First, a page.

I heard a yelp near the corridor and pushed my way back in time to see the snake. He’d followed me into the room, but rather than attack anyone he meandered straight for the skull. His elongated body traced the paint on the floor  and somehow sank into the skull, bringing it to life with a jolt of electricity.

For a moment we stood around it, wondering what it meant. We didn’t have to wait long to find out. Suddenly the skull shot white sparks to the ceiling and loud 80s music began to play. Disco lights shone in all corners of the room and everyone automatically started dancing. It was as if they’d forgotten their situation and were being forced to let loose. I’d never known Rick Astley had had that power.

I felt the rhythm try to take me and I fought it. This may have seemed harmless but we were attracting attention to ourselves. I grabbed a few of my closer friends and broke them out of their trances. We ran.

Before we’d even made it to the other end of the building we heard their screams. There was nothing to be done. If I’d brought too many with us we’d all be in danger. I climbed up the nearest flight of stairs, heading for the top floor, and my band of merry men followed.

We found a penthouse office that spanned the size of the hospital. The entirety had floor-to-ceiling windows looking out over the sea. If you looked straight down you could see the cliff that the hospital had been erected into. This wouldn’t be an easy escape.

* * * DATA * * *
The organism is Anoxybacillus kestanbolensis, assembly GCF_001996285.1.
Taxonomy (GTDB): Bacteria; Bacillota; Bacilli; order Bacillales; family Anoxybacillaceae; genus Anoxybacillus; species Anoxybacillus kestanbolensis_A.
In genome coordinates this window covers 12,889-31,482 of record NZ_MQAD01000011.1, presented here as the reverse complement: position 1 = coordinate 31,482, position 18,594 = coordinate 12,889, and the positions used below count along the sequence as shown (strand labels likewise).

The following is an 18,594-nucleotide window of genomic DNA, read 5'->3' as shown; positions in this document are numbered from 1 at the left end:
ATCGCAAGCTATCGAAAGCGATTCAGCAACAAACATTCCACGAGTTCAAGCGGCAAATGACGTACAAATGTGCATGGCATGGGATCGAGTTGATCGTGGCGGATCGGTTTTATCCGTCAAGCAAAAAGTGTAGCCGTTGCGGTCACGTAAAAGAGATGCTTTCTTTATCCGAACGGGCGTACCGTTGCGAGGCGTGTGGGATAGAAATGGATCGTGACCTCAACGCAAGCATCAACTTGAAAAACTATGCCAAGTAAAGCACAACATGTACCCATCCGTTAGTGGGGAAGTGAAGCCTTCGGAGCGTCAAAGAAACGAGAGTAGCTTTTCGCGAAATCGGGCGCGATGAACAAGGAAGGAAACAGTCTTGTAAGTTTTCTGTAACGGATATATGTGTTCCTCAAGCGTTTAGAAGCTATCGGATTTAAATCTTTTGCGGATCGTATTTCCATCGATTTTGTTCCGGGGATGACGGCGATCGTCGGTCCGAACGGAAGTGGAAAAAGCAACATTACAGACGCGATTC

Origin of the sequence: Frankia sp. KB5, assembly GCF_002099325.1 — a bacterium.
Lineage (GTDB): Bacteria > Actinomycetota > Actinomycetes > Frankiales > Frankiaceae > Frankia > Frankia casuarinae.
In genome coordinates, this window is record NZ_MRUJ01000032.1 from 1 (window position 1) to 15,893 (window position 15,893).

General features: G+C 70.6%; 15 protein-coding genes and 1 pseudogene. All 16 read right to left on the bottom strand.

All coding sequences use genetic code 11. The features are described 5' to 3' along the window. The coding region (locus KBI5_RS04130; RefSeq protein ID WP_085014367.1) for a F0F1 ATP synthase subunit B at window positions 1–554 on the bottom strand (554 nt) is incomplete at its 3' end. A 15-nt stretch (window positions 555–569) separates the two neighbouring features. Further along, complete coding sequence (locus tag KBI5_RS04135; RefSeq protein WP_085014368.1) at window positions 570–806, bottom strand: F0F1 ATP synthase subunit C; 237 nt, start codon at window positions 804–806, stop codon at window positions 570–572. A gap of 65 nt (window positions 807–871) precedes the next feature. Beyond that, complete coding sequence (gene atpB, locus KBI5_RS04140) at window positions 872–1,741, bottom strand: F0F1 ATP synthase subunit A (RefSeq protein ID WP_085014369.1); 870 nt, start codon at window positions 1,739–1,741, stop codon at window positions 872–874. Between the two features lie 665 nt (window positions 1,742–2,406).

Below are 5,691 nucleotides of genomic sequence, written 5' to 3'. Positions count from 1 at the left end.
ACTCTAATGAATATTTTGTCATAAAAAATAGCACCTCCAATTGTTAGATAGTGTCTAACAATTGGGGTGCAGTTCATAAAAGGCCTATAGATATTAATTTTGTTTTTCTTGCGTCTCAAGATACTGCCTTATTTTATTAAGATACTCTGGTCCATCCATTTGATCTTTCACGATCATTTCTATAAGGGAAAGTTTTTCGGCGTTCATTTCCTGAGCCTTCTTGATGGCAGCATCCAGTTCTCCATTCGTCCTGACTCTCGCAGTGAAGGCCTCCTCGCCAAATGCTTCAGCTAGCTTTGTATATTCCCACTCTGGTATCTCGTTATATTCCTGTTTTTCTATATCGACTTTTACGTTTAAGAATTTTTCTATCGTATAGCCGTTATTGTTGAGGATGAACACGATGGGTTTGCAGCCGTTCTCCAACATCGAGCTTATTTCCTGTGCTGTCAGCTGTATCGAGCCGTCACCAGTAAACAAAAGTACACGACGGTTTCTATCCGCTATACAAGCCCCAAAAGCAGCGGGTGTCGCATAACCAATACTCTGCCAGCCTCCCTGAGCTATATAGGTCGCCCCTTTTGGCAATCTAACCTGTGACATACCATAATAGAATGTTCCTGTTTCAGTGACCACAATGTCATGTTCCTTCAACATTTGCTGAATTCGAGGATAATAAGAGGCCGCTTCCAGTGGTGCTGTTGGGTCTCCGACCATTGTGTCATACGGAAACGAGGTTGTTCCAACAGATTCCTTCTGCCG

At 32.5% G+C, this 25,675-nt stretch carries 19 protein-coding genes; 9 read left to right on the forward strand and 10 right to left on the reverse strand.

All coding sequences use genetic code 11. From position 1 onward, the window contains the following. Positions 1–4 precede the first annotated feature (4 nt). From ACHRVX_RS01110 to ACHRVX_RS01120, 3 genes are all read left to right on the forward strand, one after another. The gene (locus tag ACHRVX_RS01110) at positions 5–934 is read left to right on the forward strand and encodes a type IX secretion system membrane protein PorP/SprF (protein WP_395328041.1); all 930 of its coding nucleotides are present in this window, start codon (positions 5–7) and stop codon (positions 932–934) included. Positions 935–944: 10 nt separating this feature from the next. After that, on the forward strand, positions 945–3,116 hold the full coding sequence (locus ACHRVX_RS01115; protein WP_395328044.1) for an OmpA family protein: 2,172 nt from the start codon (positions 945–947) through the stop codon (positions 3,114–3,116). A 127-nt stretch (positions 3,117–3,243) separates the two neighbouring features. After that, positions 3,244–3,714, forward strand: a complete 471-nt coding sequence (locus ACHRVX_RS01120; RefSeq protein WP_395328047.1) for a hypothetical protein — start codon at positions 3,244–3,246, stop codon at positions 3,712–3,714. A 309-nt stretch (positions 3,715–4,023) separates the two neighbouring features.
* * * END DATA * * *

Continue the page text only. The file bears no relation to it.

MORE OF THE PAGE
Floating like wisps of black silk on the skyline, the vampires were hovering. I studied them as they created new zombies below. Their cloaks were like rags floating on an invisible breeze, masking their hideously deformed faces. Long crooked fingers reached out towards their new armies, ripping out their souls and twisting the flesh. There was no way humanity was coming back from this.

Dougie joined me in the window. He’d been on one of the computers and had found the scheduled deliveries timetable.”There’s a boat leaving in ten minutes heading for the mainland. If we can figure out a way of getting past the zombies and finding a way to the port, we could make it.”

Before I could even begin to hope that this was a plausible plan of action, the big white cruise liner sailed out of our eyeline. Dougie sighed. “Guess we’ll have to wait til the next one. If there even is a next one…” Dougie leant against the nearest desk with his head in his hands. Everyone else slumped in the desk chairs. But I couldn’t do it. I couldn’t just sit and wait for either death or an opportunity to find me. I had to make an opportunity.